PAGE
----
Most grade slippage happens in the third quarter of the school year, and it’s no wonder — with all those fresh holiday toys at home and summer so far away it can be hard to stay motivated and on track with schoolwork. And hectic family schedules combined with shorter daylight hours can make it tricky to find time together for important conversations. Here are three simple things parents can do to make sure your kids start the New Year off on the right foot.
1. Get them organized.
Even if your kids keep their room on the cleaner side, January is the perfect time to make sure everything else is in order for the year to come. Replace busted binders, worn out notebooks, and pencils that have lost their erasers so they’ve got the tools they need to excel in class. Ask what their biggest roadblock to staying organized is; they may need an adult to suggest a system like color coded folders. It’s also a great moment to take inventory of any appointments they need scheduled in the upcoming year.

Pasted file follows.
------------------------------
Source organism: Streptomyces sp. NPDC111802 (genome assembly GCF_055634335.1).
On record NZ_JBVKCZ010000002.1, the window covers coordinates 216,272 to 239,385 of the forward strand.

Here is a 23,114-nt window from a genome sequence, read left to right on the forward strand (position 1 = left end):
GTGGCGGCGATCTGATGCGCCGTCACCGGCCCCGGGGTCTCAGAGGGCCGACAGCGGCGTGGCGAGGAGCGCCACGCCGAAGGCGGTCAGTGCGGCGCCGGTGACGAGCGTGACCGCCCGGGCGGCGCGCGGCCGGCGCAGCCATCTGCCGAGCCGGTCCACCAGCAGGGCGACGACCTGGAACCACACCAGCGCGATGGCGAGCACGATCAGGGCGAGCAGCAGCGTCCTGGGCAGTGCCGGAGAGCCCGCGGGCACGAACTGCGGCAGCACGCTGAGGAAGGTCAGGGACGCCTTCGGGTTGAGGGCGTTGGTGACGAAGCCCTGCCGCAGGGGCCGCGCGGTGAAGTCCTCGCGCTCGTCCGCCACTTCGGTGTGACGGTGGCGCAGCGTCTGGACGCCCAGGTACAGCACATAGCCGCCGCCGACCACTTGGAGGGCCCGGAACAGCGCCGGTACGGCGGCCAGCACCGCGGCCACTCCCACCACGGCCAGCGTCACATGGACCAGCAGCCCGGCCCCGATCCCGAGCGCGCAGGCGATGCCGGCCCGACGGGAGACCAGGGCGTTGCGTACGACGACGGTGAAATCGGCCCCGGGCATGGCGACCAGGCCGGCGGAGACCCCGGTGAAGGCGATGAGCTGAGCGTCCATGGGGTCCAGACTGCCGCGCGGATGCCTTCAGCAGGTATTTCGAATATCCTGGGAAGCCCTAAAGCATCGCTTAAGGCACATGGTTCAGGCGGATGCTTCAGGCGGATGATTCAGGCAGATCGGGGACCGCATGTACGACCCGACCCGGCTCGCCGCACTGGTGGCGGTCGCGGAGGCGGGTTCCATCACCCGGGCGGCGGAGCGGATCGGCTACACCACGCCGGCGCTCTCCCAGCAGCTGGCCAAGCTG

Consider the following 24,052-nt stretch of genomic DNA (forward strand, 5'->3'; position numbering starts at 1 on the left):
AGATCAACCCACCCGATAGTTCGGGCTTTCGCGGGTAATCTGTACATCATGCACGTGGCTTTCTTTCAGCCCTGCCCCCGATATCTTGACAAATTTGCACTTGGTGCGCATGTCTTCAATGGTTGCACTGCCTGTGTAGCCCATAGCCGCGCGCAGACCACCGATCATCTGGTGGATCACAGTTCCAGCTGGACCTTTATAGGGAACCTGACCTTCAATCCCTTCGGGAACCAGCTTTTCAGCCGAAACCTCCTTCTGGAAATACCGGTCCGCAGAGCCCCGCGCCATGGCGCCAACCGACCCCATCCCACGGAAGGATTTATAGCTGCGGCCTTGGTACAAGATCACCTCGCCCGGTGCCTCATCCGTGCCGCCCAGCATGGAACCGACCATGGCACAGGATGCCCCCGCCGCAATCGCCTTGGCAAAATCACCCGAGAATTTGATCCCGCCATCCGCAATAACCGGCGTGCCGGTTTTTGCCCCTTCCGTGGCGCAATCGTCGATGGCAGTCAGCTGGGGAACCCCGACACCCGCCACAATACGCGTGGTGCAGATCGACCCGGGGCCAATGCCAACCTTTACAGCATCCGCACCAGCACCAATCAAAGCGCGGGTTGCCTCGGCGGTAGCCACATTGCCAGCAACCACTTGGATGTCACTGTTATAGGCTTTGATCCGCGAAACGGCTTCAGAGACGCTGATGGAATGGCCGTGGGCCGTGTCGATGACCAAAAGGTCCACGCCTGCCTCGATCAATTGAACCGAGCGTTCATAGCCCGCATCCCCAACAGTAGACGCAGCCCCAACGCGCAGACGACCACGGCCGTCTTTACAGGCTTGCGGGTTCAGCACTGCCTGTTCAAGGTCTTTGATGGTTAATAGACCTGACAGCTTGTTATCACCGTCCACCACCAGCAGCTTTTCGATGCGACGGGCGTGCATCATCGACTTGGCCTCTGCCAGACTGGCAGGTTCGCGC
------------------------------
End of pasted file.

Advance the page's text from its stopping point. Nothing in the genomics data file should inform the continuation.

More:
2. Evaluate their extracurriculars.
Being stuck inside during the long winter months is a great time to try a new hobby. Then, ask if there’s a free drop-in class or lesson to test the waters. If your child already has a packed after school schedule, use the calendar changeover as the time to have an honest talk about whether she’s still finding joy in her hobbies or if it’s time to switch things up.
3. Check in on their emotional health.
Progress reports, report cards, and online school portals let us know how our kids are doing academically, but it can be harder to know how your child is doing socially and emotionally, especially if they are the shyer type. A quiet car ride is a good time for a casual conversation about who he’s been spending time with in school and whether they have been experiencing any friction in their relationships.If anything concerning comes up, try to help him work through it, and don’t be afraid to reach out to the teacher or a counselor for extra support.